Austin City Limits Livestream, 1/4/2021
published: 7 /
For fans of guitarist and singer-songwriter Joe Bonamassa, Lisa Torem discovers that the Austin City Limits livestream is an exciting way to celebrate the old and the new in the comfort of one’s home.
Watching two-time Grammy nominated Joe Bonamassa with his power trio in the privacy of my living room is a luxury I could easily get used to! We all know how difficult life has been for our beloved touring musicians during this dreaded pandemic, but Bonamassa’s live-stream from the iconic Austin City Limits definitely chased this girl’s troubles away.
Let’s not forget the elephant in the room though. We’re still getting used to staying home in our bedroom slippers, rather than dressing up and facing the outside world for a live,local event.
Then again, we’re still astonishingly connected, aren’t we? World-wide audiences were chatting over Facebook before and after the performance, and although a few experienced minor bugs, most fell immediately into sync with the superb sound and palpable visuals. I appreciated that the filming was a straight-forward affair; I’ve seen concert videos comprised of spotty audience shots, jarring camera angles, and annoying speeded-up or slowed down nuances, but here, the clear closeups were saved for the blues man’s incredible finger-style flamenco, searing electric solos, and interactions with David Letterman drummer Anton Fig and bassist Steve Mackey (who stepped in for veteran bassist Michael Rhodes.)
That said, Fig’s ever-sultry backbeat was a joy to behold. He also stunned all-concerned by breaking into a highly imaginative solo after Bonamassa introduced the personnel.
Australian vocalist, Jade McCray, has been one of the act’s long-term talents. Dressed in a sparkly black dress, she moved dynamically to the beats. To her credit, her husky contralto blended splendidly with Bonamassa’s soulful tenor. At one point, McCray, too, grabbed the spotlight, performing wild vocalese during a free-spirited jam.
Bonamassa has always come up with clever staging and arranging ideas for his shows. But when introducing this pared-down ensemble, he chuckled, recollecting orchestrated concerts, with so many musicians onstage at a given time, that he nearly forgot names.
Fan favourites were pre-selected from a pick of 24 studio albums. An added bonus is that, fans who missed the show, can access a pass that will be good for a solid month of viewing. Monies will, in part, fund the “Fueling Musicians Program,” set up for the many musicians who have lost wages over the past year due to Covid-19.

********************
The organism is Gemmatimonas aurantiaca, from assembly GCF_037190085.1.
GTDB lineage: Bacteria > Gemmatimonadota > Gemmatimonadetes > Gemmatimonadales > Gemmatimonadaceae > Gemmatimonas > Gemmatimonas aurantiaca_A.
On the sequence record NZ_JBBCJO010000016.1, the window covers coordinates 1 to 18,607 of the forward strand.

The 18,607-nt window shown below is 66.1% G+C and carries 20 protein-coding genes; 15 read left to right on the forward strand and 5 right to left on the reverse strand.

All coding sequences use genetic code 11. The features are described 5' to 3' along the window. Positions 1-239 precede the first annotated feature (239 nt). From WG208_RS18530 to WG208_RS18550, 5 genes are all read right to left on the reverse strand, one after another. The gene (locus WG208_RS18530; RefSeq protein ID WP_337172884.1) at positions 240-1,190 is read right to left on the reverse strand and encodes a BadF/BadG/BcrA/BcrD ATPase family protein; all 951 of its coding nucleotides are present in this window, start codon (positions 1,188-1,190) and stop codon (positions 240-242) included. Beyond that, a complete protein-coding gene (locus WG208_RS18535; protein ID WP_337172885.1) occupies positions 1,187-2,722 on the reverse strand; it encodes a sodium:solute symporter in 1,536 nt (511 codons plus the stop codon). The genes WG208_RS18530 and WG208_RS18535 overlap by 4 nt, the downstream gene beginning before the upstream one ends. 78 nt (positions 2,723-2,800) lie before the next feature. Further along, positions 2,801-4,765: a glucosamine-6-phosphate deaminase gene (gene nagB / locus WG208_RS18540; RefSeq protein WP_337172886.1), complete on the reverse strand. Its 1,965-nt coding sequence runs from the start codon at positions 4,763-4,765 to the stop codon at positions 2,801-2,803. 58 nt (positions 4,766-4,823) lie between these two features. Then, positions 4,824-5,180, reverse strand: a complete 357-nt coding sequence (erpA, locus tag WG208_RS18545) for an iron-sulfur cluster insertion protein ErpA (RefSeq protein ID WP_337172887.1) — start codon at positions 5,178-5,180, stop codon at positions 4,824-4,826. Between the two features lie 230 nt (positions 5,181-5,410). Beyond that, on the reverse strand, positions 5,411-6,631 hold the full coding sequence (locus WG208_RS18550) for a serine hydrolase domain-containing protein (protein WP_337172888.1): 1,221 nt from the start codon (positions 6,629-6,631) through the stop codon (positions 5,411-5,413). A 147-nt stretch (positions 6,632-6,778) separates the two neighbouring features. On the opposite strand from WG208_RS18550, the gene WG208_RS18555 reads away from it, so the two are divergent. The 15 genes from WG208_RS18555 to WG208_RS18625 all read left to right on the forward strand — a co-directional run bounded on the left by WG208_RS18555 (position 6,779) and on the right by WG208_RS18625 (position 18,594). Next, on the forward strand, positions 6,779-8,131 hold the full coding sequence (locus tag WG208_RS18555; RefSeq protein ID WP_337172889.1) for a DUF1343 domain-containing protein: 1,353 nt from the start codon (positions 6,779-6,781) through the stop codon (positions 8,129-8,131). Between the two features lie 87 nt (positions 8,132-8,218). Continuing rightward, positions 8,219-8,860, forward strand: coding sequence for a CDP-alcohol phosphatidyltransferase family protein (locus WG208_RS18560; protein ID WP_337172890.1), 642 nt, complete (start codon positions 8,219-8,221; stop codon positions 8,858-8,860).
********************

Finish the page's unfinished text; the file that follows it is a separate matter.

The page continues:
The high-octane, ‘Oh, Beautiful’ , an illuminating track from 2014’s ‘Different Shades of Blue’, was a viable contender for the most all-hands-on deck ensemble piece.
We also got a taste of how well Bonamassa and McCray’s vocals would meld, as here, the hook was sung acapella-style. Instrumentally, the rock star relied on a razor-sharp riff, but watching him slide down the fret board to play piercingly high notes on his Fender was also a treat.
‘Love Ain't a Love Song’ was funky and soulful; McCray turned up with a tambourine. Fig’s chops assumed tsunamic proportions. As Bonamassa crept across the stage, he set off a series of zany effects, before bending choice, blues-y notes. Clearly excited, he recounted playing recently for cardboard cutouts. That he was excited to play in front of Covid-free attendees, was clearly evident.
Then, life slowed to a beautiful simmer: ‘Midnight Blues’ was dedicated to the late guitarist Gary Moore. “Can’t get no sleep,” Bonamassa crooned. “” Don’t know what to do.” The front man soaked the raw lyric with genuine reverence, but the crescendo was equally spellbinding.
The bass-heavy, scratchy ‘Lookout Man!’, a co-write between Bonamassa, Pete Brown and long-time co-producer, Kevin Shirley, was recorded last year for ‘Royal Tea’. “Lookout Man, I’m wearing tiger stripes,” is but one of the dizzying and descriptive lines. There was plenty of room for Bonamassa’s crusty vocals, meticulous bends and chord dampening.
‘Beyond the Silence’, another relatively new song, found its footing with Fig and Bonamassa heatedly facing off. Bonamassa’s exhilarating solo was formed around a jangular, complex motif.